Size Matters... and Structure Too!
Credit: Centre for Genomic Regulation
Far from just reading the information contained in the human genome, and in order to fully understand how it works, researchers aim to know the ins and outs of all the elements in this tiny regulated gear. Many laboratories, consortia and projects are devoted to get a global view of the functional regions of the genome and to know in which cell types genes are active.
Intriguingly, only a small fraction of the human genome (around 2%) contains genes encoding for proteins, which are the building blocks of the cell. The remaining 98% is important for regulation, meaning that it is involved in controlling when and where genes are active. This large portion of the genome produces RNA molecules, called non-coding RNAs, which differ in size, structure and function. As the different types of non-coding RNAs can interact with proteins in different ways, big efforts have been put into investigating them. Until now, there were no computational tools available to handle very long RNA sequences and studying them through experimental methods is at present a huge challenge.
In a recent article published in Nature Methods, researchers at the Centre for Genomic Regulation in Barcelona (Spain), in collaboration with scientists at EMBL’s site in Monterotondo (Italy) and the California Institute of Technology (US), introduced a new computational tool to predict protein interactions with long non-coding RNAs, which they validated using advanced experimental techniques.
“Long non-coding RNAs interact with various proteins to mediate important cellular functions. Trying to identify these interactions can be a good starting point in order to understand the role of these molecules in the normal functioning of the cell but also in disease,” explains Gian Gaetano Tartaglia, ICREA research professor at the Centre for Genomic Regulation (CRG) and principal investigator of this article.
The new computational tool, which is called Global Score, allows scientists to predict where, along the sequence of a non-coding RNA, a protein will establish a physical contact. To do so, this algorithm integrates not only the global propensity of the protein to bind a particular RNA but also the local features of such a binding. “The structure of the RNA is absolutely important when predicting protein interactions. Our main challenge was to be able to work with RNA sequences regardless of their length in order to keep a complete view of their structural properties when looking for protein partners,” adds Davide Cirillo, post-doctoral researcher at the CRG and first author of the paper. “The algorithm we have developed integrates this information and allows us not only to predict protein partners but also to prioritize them for experimental validation. This methodological advance will be crucial to better study long non-coding RNAs and their functions”, concludes the researcher.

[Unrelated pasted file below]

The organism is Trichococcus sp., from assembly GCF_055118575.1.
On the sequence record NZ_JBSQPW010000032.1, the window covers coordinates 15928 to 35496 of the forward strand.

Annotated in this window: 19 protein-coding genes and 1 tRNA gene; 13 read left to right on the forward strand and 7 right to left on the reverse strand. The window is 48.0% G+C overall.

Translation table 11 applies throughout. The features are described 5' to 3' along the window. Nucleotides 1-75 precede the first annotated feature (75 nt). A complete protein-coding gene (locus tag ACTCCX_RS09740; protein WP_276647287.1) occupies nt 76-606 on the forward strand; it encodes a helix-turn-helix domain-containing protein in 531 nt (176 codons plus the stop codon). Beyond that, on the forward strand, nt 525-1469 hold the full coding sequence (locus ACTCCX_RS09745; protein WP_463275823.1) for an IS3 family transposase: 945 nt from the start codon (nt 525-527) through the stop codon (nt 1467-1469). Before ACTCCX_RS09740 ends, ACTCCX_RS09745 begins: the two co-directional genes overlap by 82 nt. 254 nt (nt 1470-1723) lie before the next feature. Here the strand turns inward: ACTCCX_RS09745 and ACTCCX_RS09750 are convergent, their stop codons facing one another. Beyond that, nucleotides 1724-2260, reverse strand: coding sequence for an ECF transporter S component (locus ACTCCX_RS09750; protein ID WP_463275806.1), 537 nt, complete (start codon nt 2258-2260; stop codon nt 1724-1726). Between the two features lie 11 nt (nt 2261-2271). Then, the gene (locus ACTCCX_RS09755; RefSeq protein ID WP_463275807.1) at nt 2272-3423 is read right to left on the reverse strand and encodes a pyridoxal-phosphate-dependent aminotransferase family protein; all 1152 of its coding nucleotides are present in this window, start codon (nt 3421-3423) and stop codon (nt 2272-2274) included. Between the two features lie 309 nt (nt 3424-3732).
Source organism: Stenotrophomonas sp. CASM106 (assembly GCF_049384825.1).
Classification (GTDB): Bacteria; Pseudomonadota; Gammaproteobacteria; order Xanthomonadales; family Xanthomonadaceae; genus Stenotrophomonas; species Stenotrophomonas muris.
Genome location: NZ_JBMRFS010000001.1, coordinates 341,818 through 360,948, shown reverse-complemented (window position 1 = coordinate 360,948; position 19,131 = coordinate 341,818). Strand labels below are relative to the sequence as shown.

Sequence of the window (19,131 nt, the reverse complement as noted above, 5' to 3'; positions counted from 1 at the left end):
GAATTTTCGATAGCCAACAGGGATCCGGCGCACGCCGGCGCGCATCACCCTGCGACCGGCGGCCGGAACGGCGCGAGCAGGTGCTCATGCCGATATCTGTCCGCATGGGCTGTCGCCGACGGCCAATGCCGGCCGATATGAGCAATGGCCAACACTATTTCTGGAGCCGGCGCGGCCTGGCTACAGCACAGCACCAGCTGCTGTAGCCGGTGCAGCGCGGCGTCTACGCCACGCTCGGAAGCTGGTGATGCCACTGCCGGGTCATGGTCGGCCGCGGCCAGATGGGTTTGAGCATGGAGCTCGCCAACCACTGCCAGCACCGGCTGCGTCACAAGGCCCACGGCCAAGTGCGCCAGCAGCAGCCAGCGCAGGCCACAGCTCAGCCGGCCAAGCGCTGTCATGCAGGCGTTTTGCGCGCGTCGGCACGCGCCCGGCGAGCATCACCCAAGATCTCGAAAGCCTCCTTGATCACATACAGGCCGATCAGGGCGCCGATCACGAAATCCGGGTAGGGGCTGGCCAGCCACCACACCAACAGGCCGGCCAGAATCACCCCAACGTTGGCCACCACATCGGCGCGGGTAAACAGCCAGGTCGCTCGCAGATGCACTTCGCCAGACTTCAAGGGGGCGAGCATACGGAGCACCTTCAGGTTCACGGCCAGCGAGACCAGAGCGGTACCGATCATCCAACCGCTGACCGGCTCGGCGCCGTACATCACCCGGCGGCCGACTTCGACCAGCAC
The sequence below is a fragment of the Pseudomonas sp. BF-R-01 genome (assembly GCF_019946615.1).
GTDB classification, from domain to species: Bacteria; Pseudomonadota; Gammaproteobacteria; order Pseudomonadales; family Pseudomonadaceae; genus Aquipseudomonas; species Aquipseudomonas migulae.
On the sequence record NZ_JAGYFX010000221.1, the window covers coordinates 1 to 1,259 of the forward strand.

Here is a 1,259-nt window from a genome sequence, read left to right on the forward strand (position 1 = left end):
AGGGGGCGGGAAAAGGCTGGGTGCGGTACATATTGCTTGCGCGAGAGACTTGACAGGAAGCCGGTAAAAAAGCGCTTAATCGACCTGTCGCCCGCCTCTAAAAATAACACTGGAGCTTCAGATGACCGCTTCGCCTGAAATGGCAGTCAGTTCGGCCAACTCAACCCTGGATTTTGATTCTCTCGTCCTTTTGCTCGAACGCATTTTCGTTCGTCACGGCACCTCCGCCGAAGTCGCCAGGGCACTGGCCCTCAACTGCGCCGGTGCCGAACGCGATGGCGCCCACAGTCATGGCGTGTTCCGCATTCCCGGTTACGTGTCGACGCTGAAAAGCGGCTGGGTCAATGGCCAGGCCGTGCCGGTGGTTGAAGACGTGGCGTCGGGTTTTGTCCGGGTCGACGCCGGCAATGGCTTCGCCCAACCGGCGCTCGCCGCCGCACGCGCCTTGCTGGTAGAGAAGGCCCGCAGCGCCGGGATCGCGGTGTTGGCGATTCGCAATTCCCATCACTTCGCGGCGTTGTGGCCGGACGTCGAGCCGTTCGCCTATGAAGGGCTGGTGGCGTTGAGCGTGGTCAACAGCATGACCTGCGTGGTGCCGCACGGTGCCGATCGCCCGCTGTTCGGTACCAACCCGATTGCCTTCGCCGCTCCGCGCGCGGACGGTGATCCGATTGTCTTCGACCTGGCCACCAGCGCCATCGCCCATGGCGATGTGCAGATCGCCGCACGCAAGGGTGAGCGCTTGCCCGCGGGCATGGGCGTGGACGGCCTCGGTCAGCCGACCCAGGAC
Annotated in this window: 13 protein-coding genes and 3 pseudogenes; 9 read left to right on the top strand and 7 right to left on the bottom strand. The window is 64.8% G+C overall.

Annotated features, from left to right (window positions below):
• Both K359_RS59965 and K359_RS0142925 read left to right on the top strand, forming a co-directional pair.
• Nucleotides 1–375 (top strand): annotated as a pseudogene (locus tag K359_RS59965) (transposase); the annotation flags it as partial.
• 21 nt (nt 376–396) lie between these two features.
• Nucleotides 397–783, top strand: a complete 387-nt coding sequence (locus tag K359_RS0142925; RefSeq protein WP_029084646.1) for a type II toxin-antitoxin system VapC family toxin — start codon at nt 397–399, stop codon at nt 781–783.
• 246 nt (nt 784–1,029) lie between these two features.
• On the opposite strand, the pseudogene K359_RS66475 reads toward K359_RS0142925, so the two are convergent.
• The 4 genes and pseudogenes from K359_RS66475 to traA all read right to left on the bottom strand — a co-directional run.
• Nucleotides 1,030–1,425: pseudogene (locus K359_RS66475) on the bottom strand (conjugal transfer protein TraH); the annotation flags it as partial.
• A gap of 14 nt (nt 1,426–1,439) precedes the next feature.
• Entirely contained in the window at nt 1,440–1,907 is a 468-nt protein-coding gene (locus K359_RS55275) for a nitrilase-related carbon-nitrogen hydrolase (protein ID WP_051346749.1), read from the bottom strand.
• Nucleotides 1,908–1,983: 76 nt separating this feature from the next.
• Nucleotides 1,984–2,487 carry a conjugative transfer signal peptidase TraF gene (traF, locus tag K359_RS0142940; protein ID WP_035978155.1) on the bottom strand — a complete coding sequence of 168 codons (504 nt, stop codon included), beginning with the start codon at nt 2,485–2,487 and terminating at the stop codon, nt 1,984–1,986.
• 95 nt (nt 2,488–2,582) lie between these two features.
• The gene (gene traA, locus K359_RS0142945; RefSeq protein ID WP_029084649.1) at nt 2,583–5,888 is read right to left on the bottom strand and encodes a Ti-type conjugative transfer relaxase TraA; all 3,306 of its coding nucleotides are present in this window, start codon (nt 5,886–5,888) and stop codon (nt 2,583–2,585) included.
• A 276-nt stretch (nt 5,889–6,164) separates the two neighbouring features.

This work highlights, again, the relevant contribution of bioinformatics and computational biology to advance knowledge and their key role boosting and accelerating research in the life sciences.
How do Poison Frogs Protect Themselves Against Their Own Neurotoxin?News
Scientists are a step closer to resolving a related head-scratcher, how do these frogs keep from poisoning themselves?READ MORE
The Ancient Behaviour of Sleep, Conserved Throughout EvolutionNews
The finding that jellyfish sleep implies that sleep is an ancient behavior, largely untouched by millennia of evolution.READ MORE
Gene Immunotherapy Approach Prevents and Reverses Symptoms of Multiple SclerosisNews
Researchers used a viral vector to deliver a gene encoding a myelin sheath protein to the liver, thereby inducing robust and durable immune tolerance in mice by preventing T cells from attacking the myelin sheath.READ MORE